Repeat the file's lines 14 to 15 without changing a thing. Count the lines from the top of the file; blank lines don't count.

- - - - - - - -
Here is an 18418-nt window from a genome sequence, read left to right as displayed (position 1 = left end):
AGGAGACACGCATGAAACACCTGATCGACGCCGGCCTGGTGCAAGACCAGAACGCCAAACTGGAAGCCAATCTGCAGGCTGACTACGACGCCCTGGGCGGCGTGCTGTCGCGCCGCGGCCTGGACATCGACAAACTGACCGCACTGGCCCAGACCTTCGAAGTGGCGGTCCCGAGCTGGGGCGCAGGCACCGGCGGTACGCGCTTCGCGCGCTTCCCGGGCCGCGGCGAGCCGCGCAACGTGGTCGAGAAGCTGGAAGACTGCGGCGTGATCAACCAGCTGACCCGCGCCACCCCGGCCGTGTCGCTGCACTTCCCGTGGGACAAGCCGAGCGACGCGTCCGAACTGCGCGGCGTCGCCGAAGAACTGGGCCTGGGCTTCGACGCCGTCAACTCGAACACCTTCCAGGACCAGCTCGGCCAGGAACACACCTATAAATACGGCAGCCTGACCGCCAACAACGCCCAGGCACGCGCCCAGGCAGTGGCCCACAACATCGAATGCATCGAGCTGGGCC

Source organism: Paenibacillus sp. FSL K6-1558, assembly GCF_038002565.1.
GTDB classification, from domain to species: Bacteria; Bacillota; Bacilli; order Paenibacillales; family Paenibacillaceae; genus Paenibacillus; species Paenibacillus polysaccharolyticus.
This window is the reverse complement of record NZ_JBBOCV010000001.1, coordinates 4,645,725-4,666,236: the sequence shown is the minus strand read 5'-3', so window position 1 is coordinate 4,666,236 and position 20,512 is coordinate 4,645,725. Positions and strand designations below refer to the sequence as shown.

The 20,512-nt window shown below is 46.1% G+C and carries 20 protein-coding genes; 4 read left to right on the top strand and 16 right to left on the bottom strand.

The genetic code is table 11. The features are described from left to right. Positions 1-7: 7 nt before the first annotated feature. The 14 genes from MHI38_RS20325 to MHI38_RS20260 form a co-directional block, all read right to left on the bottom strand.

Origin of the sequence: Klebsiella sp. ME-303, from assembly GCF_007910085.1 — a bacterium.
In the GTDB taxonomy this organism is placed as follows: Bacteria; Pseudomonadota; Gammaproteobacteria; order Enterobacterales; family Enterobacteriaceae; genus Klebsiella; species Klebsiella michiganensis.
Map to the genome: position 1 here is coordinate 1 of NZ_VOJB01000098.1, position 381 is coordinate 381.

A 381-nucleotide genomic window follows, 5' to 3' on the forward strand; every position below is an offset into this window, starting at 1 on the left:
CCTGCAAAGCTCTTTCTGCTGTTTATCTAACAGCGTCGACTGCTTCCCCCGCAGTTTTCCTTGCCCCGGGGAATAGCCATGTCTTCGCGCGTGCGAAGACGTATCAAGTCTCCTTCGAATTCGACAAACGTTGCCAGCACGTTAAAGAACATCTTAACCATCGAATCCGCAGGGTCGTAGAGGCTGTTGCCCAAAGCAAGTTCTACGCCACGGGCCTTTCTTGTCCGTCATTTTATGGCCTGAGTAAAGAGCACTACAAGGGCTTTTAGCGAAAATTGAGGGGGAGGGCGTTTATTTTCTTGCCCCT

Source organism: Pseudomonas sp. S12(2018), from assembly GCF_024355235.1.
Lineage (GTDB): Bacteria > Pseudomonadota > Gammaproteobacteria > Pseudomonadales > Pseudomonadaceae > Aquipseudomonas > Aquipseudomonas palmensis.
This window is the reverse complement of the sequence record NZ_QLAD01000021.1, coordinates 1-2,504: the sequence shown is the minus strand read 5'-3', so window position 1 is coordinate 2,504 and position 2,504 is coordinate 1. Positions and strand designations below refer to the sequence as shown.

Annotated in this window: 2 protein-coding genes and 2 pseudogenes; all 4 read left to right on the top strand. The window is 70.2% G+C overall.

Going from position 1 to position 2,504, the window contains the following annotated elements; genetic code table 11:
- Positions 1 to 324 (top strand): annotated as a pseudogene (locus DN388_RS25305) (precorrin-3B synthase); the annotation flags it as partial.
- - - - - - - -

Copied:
Lineage (GTDB): Bacteria > Pseudomonadota > Gammaproteobacteria > Pseudomonadales > Pseudomonadaceae > Aquipseudomonas > Aquipseudomonas palmensis.
This window is the reverse complement of the sequence record NZ_QLAD01000021.1, coordinates 1-2,504: the sequence shown is the minus strand read 5'-3', so window position 1 is coordinate 2,504 and position 2,504 is coordinate 1. Positions and strand designations below refer to the sequence as shown.